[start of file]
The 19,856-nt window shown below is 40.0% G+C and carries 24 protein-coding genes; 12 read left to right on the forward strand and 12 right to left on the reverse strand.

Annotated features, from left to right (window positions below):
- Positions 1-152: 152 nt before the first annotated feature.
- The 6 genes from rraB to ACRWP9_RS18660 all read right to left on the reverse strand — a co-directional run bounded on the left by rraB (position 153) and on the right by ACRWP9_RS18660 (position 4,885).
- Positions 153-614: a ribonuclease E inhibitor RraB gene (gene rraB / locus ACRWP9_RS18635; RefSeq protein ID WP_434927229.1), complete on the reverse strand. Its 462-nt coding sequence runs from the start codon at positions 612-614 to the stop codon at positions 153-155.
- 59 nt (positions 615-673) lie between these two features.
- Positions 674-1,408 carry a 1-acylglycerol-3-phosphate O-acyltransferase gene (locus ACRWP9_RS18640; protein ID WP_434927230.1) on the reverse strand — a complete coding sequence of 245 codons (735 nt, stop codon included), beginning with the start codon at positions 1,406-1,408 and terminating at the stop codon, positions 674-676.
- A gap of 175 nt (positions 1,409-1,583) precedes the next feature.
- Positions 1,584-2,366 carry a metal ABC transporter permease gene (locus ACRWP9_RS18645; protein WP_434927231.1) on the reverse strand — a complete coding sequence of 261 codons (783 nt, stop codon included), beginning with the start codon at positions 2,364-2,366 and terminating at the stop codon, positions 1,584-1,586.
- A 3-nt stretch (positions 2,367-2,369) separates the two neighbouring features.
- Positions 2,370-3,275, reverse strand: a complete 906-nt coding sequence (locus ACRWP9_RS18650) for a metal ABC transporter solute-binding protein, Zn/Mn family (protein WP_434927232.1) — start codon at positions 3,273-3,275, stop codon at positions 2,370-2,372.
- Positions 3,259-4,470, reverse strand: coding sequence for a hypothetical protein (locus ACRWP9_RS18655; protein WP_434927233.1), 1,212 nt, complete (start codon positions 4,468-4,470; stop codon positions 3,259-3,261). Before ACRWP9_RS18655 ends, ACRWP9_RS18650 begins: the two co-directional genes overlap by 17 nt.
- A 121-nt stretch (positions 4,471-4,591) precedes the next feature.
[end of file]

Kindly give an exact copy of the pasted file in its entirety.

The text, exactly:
The 19,856-nt window shown below is 40.0% G+C and carries 24 protein-coding genes; 12 read left to right on the forward strand and 12 right to left on the reverse strand.

Annotated features, from left to right (window positions below):
- Positions 1-152: 152 nt before the first annotated feature.
- The 6 genes from rraB to ACRWP9_RS18660 all read right to left on the reverse strand — a co-directional run bounded on the left by rraB (position 153) and on the right by ACRWP9_RS18660 (position 4,885).
- Positions 153-614: a ribonuclease E inhibitor RraB gene (gene rraB / locus ACRWP9_RS18635; RefSeq protein ID WP_434927229.1), complete on the reverse strand. Its 462-nt coding sequence runs from the start codon at positions 612-614 to the stop codon at positions 153-155.
- 59 nt (positions 615-673) lie between these two features.
- Positions 674-1,408 carry a 1-acylglycerol-3-phosphate O-acyltransferase gene (locus ACRWP9_RS18640; protein ID WP_434927230.1) on the reverse strand — a complete coding sequence of 245 codons (735 nt, stop codon included), beginning with the start codon at positions 1,406-1,408 and terminating at the stop codon, positions 674-676.
- A gap of 175 nt (positions 1,409-1,583) precedes the next feature.
- Positions 1,584-2,366 carry a metal ABC transporter permease gene (locus ACRWP9_RS18645; protein WP_434927231.1) on the reverse strand — a complete coding sequence of 261 codons (783 nt, stop codon included), beginning with the start codon at positions 2,364-2,366 and terminating at the stop codon, positions 1,584-1,586.
- A 3-nt stretch (positions 2,367-2,369) separates the two neighbouring features.
- Positions 2,370-3,275, reverse strand: a complete 906-nt coding sequence (locus ACRWP9_RS18650) for a metal ABC transporter solute-binding protein, Zn/Mn family (protein WP_434927232.1) — start codon at positions 3,273-3,275, stop codon at positions 2,370-2,372.
- Positions 3,259-4,470, reverse strand: coding sequence for a hypothetical protein (locus ACRWP9_RS18655; protein WP_434927233.1), 1,212 nt, complete (start codon positions 4,468-4,470; stop codon positions 3,259-3,261). Before ACRWP9_RS18655 ends, ACRWP9_RS18650 begins: the two co-directional genes overlap by 17 nt.
- A 121-nt stretch (positions 4,471-4,591) precedes the next feature.